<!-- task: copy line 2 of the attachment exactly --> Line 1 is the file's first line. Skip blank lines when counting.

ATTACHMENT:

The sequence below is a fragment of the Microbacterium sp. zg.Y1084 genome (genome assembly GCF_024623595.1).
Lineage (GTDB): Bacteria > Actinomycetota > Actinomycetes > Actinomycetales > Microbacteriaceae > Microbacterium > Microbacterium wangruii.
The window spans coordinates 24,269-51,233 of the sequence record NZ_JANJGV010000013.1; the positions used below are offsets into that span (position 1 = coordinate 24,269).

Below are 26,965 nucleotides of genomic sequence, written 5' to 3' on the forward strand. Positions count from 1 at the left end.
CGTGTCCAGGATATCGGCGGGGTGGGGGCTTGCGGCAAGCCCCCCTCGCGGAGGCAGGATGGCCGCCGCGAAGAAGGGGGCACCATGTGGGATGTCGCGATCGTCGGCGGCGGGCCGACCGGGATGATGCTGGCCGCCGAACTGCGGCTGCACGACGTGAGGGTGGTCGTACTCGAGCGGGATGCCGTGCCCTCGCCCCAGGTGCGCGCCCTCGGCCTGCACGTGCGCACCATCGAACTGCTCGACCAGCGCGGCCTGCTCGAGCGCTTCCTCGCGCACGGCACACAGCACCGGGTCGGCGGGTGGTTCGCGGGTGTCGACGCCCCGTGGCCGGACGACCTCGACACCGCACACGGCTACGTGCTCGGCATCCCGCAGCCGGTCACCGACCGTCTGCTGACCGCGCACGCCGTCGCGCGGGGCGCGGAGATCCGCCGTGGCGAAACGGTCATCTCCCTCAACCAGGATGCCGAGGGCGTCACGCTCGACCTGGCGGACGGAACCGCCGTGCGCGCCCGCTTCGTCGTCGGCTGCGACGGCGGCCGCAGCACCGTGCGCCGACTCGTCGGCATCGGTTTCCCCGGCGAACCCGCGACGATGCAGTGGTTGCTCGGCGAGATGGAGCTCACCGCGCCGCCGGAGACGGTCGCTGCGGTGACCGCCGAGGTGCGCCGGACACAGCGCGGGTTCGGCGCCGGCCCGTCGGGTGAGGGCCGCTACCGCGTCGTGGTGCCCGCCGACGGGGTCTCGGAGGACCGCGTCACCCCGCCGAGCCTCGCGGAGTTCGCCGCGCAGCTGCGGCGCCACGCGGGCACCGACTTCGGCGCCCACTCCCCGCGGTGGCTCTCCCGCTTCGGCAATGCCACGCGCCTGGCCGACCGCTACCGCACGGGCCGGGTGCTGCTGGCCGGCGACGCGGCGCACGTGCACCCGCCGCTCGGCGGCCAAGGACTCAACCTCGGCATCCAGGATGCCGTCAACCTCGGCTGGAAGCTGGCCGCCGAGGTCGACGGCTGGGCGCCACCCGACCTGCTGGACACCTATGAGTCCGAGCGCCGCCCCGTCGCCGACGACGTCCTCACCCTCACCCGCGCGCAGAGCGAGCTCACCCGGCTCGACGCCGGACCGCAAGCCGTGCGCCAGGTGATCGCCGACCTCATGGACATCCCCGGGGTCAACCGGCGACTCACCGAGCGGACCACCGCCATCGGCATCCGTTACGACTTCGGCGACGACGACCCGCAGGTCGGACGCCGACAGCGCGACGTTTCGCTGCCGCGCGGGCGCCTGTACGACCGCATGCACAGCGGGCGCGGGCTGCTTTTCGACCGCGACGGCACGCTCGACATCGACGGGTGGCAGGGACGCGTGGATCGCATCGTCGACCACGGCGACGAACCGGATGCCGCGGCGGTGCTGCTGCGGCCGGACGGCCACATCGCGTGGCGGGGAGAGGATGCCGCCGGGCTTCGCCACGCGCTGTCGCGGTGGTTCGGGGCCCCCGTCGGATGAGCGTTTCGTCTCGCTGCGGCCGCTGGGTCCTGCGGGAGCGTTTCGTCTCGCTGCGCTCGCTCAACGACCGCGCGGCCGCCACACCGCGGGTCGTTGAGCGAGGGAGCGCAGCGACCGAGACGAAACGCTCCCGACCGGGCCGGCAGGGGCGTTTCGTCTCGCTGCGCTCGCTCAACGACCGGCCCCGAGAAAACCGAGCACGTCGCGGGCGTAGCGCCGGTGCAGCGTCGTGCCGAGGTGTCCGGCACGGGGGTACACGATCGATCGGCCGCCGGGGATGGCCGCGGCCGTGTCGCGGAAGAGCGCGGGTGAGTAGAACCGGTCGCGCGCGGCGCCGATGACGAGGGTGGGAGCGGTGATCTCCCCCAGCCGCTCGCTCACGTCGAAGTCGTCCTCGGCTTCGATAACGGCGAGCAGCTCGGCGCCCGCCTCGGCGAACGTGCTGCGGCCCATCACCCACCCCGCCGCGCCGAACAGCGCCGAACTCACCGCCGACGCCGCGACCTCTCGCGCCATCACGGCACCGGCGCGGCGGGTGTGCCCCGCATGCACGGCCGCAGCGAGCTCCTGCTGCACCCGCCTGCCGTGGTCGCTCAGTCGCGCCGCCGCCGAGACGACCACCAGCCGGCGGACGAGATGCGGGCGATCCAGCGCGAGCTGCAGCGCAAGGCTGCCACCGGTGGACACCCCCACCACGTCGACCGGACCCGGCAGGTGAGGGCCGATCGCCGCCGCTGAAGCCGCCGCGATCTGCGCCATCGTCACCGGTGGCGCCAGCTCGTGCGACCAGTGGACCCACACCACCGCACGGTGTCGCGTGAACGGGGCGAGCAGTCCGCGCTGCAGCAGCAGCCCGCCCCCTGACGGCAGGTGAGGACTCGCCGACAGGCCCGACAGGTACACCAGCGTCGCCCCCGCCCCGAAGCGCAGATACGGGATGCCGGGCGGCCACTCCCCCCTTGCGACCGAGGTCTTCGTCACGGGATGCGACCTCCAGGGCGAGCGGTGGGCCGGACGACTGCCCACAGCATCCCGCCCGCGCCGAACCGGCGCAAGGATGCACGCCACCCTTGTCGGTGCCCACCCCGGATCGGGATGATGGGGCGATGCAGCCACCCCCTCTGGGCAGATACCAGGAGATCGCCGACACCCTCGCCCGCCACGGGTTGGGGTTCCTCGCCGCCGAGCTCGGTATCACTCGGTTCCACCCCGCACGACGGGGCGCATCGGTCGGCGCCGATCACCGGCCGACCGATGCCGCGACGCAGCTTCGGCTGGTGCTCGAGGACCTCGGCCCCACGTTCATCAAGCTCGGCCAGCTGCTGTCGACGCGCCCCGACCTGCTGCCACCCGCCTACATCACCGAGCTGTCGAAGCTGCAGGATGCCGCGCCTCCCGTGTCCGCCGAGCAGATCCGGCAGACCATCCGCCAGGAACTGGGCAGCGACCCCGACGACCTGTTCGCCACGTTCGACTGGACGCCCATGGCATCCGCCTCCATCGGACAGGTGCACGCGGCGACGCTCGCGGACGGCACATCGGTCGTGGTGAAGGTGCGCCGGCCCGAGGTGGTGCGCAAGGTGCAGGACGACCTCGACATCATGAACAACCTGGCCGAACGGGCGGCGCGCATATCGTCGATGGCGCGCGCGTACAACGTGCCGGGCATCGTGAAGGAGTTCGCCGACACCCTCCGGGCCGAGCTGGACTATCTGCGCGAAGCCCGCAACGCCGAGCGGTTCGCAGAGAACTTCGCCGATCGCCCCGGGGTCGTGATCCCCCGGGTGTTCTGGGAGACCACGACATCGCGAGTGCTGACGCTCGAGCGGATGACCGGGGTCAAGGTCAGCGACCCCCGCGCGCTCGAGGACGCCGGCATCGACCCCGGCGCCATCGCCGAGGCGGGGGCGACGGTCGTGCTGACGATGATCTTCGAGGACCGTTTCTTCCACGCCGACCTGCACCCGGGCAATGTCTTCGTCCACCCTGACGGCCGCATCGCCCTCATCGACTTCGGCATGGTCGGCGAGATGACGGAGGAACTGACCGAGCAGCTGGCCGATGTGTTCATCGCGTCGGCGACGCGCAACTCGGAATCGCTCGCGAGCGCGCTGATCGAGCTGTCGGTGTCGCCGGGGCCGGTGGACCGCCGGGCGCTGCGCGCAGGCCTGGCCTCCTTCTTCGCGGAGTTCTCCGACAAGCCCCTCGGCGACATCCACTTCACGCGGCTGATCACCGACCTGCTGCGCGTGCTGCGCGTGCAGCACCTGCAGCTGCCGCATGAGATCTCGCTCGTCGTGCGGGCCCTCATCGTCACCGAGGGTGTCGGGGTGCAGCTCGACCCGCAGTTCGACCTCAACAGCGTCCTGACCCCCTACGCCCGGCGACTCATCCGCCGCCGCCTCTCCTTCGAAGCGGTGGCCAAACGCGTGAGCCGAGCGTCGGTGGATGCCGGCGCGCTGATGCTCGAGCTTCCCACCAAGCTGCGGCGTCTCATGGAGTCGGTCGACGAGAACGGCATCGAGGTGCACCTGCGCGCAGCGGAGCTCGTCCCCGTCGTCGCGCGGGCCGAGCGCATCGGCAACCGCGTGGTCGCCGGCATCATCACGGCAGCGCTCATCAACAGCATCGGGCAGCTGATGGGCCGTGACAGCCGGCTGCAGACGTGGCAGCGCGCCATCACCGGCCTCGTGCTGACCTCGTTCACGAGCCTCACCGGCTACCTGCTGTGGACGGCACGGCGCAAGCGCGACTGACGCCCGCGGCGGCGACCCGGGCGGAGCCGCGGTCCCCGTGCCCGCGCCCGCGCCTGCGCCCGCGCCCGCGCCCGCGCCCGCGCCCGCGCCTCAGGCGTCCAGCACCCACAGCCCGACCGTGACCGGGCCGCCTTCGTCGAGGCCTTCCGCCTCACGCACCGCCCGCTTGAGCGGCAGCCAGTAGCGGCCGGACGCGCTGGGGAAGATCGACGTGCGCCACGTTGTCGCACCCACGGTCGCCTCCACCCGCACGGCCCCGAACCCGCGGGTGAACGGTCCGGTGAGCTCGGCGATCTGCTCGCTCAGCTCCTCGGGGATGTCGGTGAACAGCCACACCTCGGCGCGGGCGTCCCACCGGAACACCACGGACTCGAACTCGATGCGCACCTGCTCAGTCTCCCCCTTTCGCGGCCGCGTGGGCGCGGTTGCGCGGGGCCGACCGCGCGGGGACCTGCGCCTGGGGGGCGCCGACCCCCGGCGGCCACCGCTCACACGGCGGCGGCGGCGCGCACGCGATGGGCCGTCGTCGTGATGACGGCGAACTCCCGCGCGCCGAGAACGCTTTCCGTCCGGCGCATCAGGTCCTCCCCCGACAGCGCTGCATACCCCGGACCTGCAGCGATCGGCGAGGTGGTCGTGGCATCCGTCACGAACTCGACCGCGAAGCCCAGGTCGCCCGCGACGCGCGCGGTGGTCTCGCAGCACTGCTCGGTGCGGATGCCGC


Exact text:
Lineage (GTDB): Bacteria > Actinomycetota > Actinomycetes > Actinomycetales > Microbacteriaceae > Microbacterium > Microbacterium wangruii.